Check Clearing for the 21st Century Act (Check 21).

The Check Clearing for the 21st Century Act (Check 21) is a United States federal law that was enacted on October 28, 2003. The law is designed to enable banks to handle more checks electronically, which should make the check-clearing process faster and more efficient. Under the Check 21 Act, banks are not required to … Read more

Full Employment.

The term “full employment” is most commonly used in macroeconomic contexts, and refers to the situation in which there are as many jobs available as there are workers seeking employment. In other words, full employment represents a situation in which the economy is operating at or near capacity. There are a number of different ways … Read more

Monopsony Features and Examples.

A monopsony is a situation where there is only one buyer in the market. The buyer is typically a large employer who is able to set wages for workers. There are a few key features of a monopsony: 1) The employer has significant market power and can dictate wages. 2) There are few alternative employers, … Read more

Learn About Wealth Tax.

A wealth tax is a tax on an individual’s total assets, including property, investments, and savings. The tax is usually based on the value of the assets, so it can fluctuate year to year. A wealth tax can be a controversial topic, with some people arguing that it is a fair way to tax people … Read more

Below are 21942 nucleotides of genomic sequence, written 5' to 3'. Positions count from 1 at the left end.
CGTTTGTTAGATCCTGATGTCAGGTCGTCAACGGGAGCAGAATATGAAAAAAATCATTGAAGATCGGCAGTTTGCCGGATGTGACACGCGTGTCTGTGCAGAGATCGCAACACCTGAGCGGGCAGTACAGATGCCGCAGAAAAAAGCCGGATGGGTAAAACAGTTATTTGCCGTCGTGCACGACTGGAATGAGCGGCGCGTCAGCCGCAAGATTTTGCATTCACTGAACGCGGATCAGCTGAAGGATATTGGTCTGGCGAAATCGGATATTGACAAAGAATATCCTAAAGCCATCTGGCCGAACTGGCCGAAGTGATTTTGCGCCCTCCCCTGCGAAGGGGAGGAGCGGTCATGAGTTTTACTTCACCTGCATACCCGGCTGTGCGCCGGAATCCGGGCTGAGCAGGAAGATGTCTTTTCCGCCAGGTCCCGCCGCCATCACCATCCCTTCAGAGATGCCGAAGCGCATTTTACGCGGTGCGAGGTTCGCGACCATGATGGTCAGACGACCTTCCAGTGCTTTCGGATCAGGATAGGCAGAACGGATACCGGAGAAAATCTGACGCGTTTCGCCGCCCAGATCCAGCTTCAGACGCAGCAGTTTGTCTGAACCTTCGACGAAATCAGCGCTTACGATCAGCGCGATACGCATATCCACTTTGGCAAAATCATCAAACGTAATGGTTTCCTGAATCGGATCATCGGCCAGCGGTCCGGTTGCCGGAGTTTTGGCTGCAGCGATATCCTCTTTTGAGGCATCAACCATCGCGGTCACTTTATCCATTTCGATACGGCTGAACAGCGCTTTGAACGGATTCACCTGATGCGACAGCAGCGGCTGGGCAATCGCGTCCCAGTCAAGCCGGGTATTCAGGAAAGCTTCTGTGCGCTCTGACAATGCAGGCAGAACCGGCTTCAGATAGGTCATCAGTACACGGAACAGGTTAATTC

What Is the Office of Foreign Assets Control (OFAC)?

The Office of Foreign Assets Control (OFAC) is a U.S. government agency that administers and enforces economic and trade sanctions based on U.S. foreign policy and national security goals. These sanctions can be imposed on individuals, businesses, and even entire countries. OFAC’s sanctions programs target terrorist activities, weapons of mass destruction proliferation, narcotics trafficking, and … Read more


Usance is a term used in international finance to refer to the time between the date of a bill of exchange or promissory note and the date it is due for payment. The usance period is the time allowed by the drawee for payment of the bill or note, and is determined by the market … Read more

Did the Troubled Asset Relief Program (TARP) Save the Economy?

The Troubled Asset Relief Program (TARP) was a financial stability plan created by the U.S. government in 2008 in response to the subprime mortgage crisis. The program provided government funds to banks and other financial institutions in order to encourage them to keep lending and prevent a collapse of the financial system. TARP was controversial, … Read more

Who Carried Interest Benefits and How It Works.

. Carried Interest: Who It Benefits and How It Works. Does the carried interest loophole still exist? The carried interest loophole allows private equity and hedge fund managers to pay a lower tax rate on their income than most other workers. The loophole allows these managers to treat their income as capital gains, which are … Read more

Limited Government.

The principle of limited government is one of the most important principles of conservatism. It is based on the belief that government should be limited in its power and scope, and that individuals should have the freedom to live their lives as they see fit, without interference from the government. The concept of limited government … Read more

Budget Deficit.

A budget deficit is when the government spends more money than it takes in. The opposite of a budget deficit is a budget surplus. How do you calculate government budget deficit? To calculate the government budget deficit, you need to take the total amount of money that the government spends in a fiscal year and … Read more